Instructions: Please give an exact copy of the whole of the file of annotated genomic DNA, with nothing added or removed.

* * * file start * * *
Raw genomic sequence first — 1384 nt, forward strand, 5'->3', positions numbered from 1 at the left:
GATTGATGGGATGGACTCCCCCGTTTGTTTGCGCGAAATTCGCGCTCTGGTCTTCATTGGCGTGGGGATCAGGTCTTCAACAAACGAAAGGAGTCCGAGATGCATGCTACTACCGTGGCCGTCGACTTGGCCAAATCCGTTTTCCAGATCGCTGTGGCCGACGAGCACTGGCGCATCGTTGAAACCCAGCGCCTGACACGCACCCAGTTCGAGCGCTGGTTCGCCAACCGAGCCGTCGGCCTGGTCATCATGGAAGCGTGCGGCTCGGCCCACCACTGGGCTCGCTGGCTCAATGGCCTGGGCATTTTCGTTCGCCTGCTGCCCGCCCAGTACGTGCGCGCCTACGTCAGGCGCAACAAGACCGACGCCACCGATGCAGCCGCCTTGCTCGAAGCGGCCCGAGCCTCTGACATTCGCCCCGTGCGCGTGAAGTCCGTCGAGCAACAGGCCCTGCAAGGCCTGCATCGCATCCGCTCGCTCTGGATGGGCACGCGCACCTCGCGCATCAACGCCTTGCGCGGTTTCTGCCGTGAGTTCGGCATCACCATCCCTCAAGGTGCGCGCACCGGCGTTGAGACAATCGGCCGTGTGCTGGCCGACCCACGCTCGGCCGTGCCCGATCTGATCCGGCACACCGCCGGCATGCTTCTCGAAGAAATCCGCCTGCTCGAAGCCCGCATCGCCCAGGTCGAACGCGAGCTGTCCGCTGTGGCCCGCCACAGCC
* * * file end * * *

Raw genomic sequence first — 1384 nt, forward strand, 5'->3', positions numbered from 1 at the left:
GATTGATGGGATGGACTCCCCCGTTTGTTTGCGCGAAATTCGCGCTCTGGTCTTCATTGGCGTGGGGATCAGGTCTTCAACAAACGAAAGGAGTCCGAGATGCATGCTACTACCGTGGCCGTCGACTTGGCCAAATCCGTTTTCCAGATCGCTGTGGCCGACGAGCACTGGCGCATCGTTGAAACCCAGCGCCTGACACGCACCCAGTTCGAGCGCTGGTTCGCCAACCGAGCCGTCGGCCTGGTCATCATGGAAGCGTGCGGCTCGGCCCACCACTGGGCTCGCTGGCTCAATGGCCTGGGCATTTTCGTTCGCCTGCTGCCCGCCCAGTACGTGCGCGCCTACGTCAGGCGCAACAAGACCGACGCCACCGATGCAGCCGCCTTGCTCGAAGCGGCCCGAGCCTCTGACATTCGCCCCGTGCGCGTGAAGTCCGTCGAGCAACAGGCCCTGCAAGGCCTGCATCGCATCCGCTCGCTCTGGATGGGCACGCGCACCTCGCGCATCAACGCCTTGCGCGGTTTCTGCCGTGAGTTCGGCATCACCATCCCTCAAGGTGCGCGCACCGGCGTTGAGACAATCGGCCGTGTGCTGGCCGACCCACGCTCGGCCGTGCCCGATCTGATCCGGCACACCGCCGGCATGCTTCTCGAAGAAATCCGCCTGCTCGAAGCCCGCATCGCCCAGGTCGAACGCGAGCTGTCCGCTGTGGCCCGCCACAGCC